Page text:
Ensuring that all children are ready for kindergarten needs to be the responsibility of society.  This may seem like a burden to those without children, but research shows that those students who do better and have more fulfilling experiences in early preschool and elementary grades are not as costly on society in the future (Lynch, 2004/2005, pp. 26–35).  In turn, this benefits everyone.  Some suggestions on how to make kindergarten readiness obtainable for all children is to make preschool available for all children.  Even if children’s families can not afford preschool, the states need to have funds available to provide them with quality preschools.  Secondly, parents need to be made aware of what expectations their children will have in the kindergarten they will be attending.  Parents need to be invited into the class a year or so before their child will attend, in order to see what is going on.  Likewise, parents would be able to meet with teachers who can give them valuable information on activities they could do with their child (Protheroe, 2006, pp. 32–36).  This could also help to make parents feel more comfortable with the transition to kindergarten for their child and possibly make them more active in their child’s school career.  Lastly, preschool and kindergarten teachers need to come together and focus on solutions that they can do to ensure kindergarten readiness for all children (Fratt, 2005, pp. 31–33).  Kindergarten teachers can explain to preschool teachers skills that are expected and these can be incorporated into the preschool curriculum.  By working together, the students will definitely benefit.

== Conclusion ==
	  Making sure children are ready for kindergarten is a task that should not be taken lightly.  If a child is not meeting the expectations in the beginning of their school experience, they are going to be behind for the remainder of their school years.  All of this leads to problems that possibly could have been avoided had a plan been in place.  Whether age or skills are chosen as the sign of kindergarten readiness or parents or educators decide if it is the child’s right time, one thing is the same—all children deserve to be equipped with the proper tools so they will be able to learn whenever the time is right.

== Works Cited ==
Dixon, Suzanne.  A Kindergarten Readiness Guide.  www.us.pampers.com, 2007.
Fratt, Lisa.  Building Blocks.  www.DistrictAdministration.com, 2005, 31-33.
Hodges, Felicia.  Is Your Child Ready for Kindergarten?  www.preschoolerstoday.com, 2007.
Lynch, Robert G.  Preschool Pays.  American Educator, 2004/2005, 26-35.
Nurss, Joanne R.  Readiness For Kindergarten.  ERIC/EECE Digest, 1987.
Plevyak, Linda H., & Morris, Kathy.  Why is Kindergarten an Endangered Species?  The
	Education Digest, 2002, 23-26.
Protheroe, Nancy.  Readiness for Kindergarten: What Schools Can Do.  Principal, 2006, 32-36.
Saluja, Gitanjali, Scott-Little, Catherine, & Clifford, Richard M.  Readiness for School: A 
	Survey of State Policies and Definitions.  Early Childhood Research & Practice, 2000, 2 
www.parentcenter.babycenter.com, 2007.

== Multiple Choice Questions ==
1.  In schools today, what is the main criterion for entrance into kindergarten?
	A.  The achievement of certain skills.
	B.  The child is age 5 by the cut-off date.
	C.  The child is able to read.
2.  Who focuses more on “pre-academic skills” when deciding what qualities a child should have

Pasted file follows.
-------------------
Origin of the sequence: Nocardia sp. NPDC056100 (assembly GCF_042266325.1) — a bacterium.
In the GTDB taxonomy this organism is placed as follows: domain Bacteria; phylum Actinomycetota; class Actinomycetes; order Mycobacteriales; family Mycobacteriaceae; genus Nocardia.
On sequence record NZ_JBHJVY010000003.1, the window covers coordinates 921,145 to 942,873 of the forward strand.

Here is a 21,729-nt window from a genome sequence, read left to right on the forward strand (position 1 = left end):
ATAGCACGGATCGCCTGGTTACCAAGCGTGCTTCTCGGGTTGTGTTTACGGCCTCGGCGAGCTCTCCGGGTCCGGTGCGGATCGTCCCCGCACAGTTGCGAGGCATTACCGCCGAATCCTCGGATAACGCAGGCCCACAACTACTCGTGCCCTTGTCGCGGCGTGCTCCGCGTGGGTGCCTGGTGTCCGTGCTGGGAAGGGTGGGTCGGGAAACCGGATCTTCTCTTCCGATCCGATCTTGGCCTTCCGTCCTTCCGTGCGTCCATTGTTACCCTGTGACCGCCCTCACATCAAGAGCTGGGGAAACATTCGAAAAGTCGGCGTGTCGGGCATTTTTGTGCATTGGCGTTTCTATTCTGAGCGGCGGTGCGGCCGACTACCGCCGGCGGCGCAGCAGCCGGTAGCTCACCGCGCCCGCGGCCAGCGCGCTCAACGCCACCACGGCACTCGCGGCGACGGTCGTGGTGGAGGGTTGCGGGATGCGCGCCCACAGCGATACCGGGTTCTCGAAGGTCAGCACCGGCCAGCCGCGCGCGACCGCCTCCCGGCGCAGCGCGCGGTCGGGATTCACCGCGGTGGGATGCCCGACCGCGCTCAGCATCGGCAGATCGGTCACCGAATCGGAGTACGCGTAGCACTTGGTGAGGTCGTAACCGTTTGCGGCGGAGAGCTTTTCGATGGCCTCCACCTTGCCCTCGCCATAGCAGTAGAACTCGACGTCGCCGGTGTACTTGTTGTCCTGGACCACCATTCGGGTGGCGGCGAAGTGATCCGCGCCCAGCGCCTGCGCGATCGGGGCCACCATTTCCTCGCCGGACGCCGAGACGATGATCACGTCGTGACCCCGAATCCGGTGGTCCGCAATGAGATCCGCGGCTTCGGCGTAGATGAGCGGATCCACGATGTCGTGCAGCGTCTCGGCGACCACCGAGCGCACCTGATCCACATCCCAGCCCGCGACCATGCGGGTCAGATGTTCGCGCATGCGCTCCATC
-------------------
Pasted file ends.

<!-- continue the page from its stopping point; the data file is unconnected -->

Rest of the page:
before entering kindergarten?
	A.  Parents
	B.  Educators
	C.  Both parent and educators
3.  Kindergarten’s main focus today is on
	A.  Learning social skills
	B.  Learning how to behave
	C.  Learning academic skills
4.  What is NOT a solution on how to ensure all children are ready for kindergarten?
	A.  Preschool and Kindergarten teachers need to work together to collaborate on
	B.  Parents need to be invited into kindergarten classrooms to get to understand 
	      expectations and to receive guidance to help their children.
	C.  Preschool should remain voluntary.
5.  What is the main theme of kindergarten readiness expressed in this article?
	A.  Parents and educators working together is best to ensure kindergarten readiness for all 
	B.  Parents know their children best so they have all the say.
	C.  Educators have the educational background to make the decision without other’s input

== Essay Question ==
Does a student’s readiness for kindergarten really affect his or her overall school experience or can the skills be made up with extra focus during school?  Explain your position with examples.

== Multiple Choice Answers ==
1.  B
2.  A
3.  C
4.  C
5.  A

== Essay Question Sample Answer ==
	A student’s readiness for kindergarten really does affect his or her overall school experience.  The degree of readiness that the child has achieved can be beneficial, as well as detrimental.  If a child is ready in physical, cognitive, and academic areas he or she will do great.  Having a positive first school experience will lead to a promising future during their school career.  But, if the child is lagging in his or her social skills, for example, this will be a disadvantage for the child which will lead to a less exciting first school experience.  This seems like a situation which could have been avoided with a little preparation.  Moreover, if a student comes to kindergarten without the expectations that teachers have, the student will already be behind before even really beginning school.  This could lead to feelings of failure and stress for the student.  The teacher and student would have to play catch-up which research has shown will only really amount to an achievement gap between the students who are adequately prepared for kindergarten and those who are not.  Likewise, the student never really is able to get to the levels that the other students who were ready are at.  Lastly, when students have achieved kindergarten readiness, the teacher does not have to spend time helping them with remedial work and can then engage students in more in-depth activities, more hands-on activities, and cover more topics of interest of the students.  The students will have more time to explore which can keep them from becoming bored which leads to behavior problems and less excitement about school.  Parents, educators, and society need to come together to focus on the far-reaching effects that children who have obtained the necessary attributes to be considered ready for kindergarten can have.  These qualities can lead to either positive or negative experiences for the students.  Everyone will agree positive experiences are the goal!